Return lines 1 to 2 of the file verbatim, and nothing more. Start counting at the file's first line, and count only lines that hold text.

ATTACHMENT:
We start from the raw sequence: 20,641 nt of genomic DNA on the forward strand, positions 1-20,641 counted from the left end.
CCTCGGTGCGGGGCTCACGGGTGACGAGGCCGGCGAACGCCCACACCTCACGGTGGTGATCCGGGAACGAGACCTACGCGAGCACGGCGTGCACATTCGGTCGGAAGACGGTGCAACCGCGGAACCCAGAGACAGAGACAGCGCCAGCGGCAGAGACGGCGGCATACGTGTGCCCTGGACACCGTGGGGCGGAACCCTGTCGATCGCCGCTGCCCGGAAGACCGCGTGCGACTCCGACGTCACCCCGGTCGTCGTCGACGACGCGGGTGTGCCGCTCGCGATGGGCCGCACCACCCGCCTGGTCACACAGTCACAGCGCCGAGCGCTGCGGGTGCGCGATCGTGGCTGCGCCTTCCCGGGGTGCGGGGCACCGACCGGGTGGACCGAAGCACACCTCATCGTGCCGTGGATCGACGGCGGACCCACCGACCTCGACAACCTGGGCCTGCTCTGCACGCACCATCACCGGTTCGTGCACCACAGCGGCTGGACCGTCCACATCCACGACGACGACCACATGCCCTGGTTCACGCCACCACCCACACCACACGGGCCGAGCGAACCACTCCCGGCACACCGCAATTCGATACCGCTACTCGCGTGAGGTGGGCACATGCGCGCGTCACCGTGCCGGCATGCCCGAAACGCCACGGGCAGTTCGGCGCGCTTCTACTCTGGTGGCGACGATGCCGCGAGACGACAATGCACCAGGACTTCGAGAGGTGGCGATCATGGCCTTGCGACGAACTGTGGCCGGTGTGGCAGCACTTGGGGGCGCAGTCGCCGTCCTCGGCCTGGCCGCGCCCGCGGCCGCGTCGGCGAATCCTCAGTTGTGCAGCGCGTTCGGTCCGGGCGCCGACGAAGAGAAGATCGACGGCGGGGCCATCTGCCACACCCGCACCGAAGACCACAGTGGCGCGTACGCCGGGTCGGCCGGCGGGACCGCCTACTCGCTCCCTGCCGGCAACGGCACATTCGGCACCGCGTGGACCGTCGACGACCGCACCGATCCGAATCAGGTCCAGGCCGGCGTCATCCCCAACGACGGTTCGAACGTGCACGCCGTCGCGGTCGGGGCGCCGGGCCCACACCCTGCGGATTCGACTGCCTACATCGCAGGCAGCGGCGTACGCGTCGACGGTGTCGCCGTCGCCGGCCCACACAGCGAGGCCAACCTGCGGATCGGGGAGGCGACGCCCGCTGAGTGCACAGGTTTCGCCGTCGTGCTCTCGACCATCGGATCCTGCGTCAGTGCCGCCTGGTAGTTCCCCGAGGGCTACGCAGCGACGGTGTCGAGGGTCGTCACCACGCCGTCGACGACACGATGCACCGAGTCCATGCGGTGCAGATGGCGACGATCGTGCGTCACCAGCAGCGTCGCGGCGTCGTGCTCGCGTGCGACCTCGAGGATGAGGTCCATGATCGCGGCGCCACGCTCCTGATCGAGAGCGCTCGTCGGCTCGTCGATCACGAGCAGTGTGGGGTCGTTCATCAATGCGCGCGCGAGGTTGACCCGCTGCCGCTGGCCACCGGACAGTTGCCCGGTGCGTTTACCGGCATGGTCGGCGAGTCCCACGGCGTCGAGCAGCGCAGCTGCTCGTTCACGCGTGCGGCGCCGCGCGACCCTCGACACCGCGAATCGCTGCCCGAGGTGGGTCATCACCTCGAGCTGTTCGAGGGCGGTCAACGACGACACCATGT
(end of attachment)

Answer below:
We start from the raw sequence: 20,641 nt of genomic DNA on the forward strand, positions 1-20,641 counted from the left end.
CCTCGGTGCGGGGCTCACGGGTGACGAGGCCGGCGAACGCCCACACCTCACGGTGGTGATCCGGGAACGAGACCTACGCGAGCACGGCGTGCACATTCGGTCGGAAGACGGTGCAACCGCGGAACCCAGAGACAGAGACAGCGCCAGCGGCAGAGACGGCGGCATACGTGTGCCCTGGACACCGTGGGGCGGAACCCTGTCGATCGCCGCTGCCCGGAAGACCGCGTGCGACTCCGACGTCACCCCGGTCGTCGTCGACGACGCGGGTGTGCCGCTCGCGATGGGCCGCACCACCCGCCTGGTCACACAGTCACAGCGCCGAGCGCTGCGGGTGCGCGATCGTGGCTGCGCCTTCCCGGGGTGCGGGGCACCGACCGGGTGGACCGAAGCACACCTCATCGTGCCGTGGATCGACGGCGGACCCACCGACCTCGACAACCTGGGCCTGCTCTGCACGCACCATCACCGGTTCGTGCACCACAGCGGCTGGACCGTCCACATCCACGACGACGACCACATGCCCTGGTTCACGCCACCACCCACACCACACGGGCCGAGCGAACCACTCCCGGCACACCGCAATTCGATACCGCTACTCGCGTGAGGTGGGCACATGCGCGCGTCACCGTGCCGGCATGCCCGAAACGCCACGGGCAGTTCGGCGCGCTTCTACTCTGGTGGCGACGATGCCGCGAGACGACAATGCACCAGGACTTCGAGAGGTGGCGATCATGGCCTTGCGACGAACTGTGGCCGGTGTGGCAGCACTTGGGGGCGCAGTCGCCGTCCTCGGCCTGGCCGCGCCCGCGGCCGCGTCGGCGAATCCTCAGTTGTGCAGCGCGTTCGGTCCGGGCGCCGACGAAGAGAAGATCGACGGCGGGGCCATCTGCCACACCCGCACCGAAGACCACAGTGGCGCGTACGCCGGGTCGGCCGGCGGGACCGCCTACTCGCTCCCTGCCGGCAACGGCACATTCGGCACCGCGTGGACCGTCGACGACCGCACCGATCCGAATCAGGTCCAGGCCGGCGTCATCCCCAACGACGGTTCGAACGTGCACGCCGTCGCGGTCGGGGCGCCGGGCCCACACCCTGCGGATTCGACTGCCTACATCGCAGGCAGCGGCGTACGCGTCGACGGTGTCGCCGTCGCCGGCCCACACAGCGAGGCCAACCTGCGGATCGGGGAGGCGACGCCCGCTGAGTGCACAGGTTTCGCCGTCGTGCTCTCGACCATCGGATCCTGCGTCAGTGCCGCCTGGTAGTTCCCCGAGGGCTACGCAGCGACGGTGTCGAGGGTCGTCACCACGCCGTCGACGACACGATGCACCGAGTCCATGCGGTGCAGATGGCGACGATCGTGCGTCACCAGCAGCGTCGCGGCGTCGTGCTCGCGTGCGACCTCGAGGATGAGGTCCATGATCGCGGCGCCACGCTCCTGATCGAGAGCGCTCGTCGGCTCGTCGATCACGAGCAGTGTGGGGTCGTTCATCAATGCGCGCGCGAGGTTGACCCGCTGCCGCTGGCCACCGGACAGTTGCCCGGTGCGTTTACCGGCATGGTCGGCGAGTCCCACGGCGTCGAGCAGCGCAGCTGCTCGTTCACGCGTGCGGCGCCGCGCGACCCTCGACACCGCGAATCGCTGCCCGAGGTGGGTCATCACCTCGAGCTGTTCGAGGGCGGTCAACGACGACACCATGT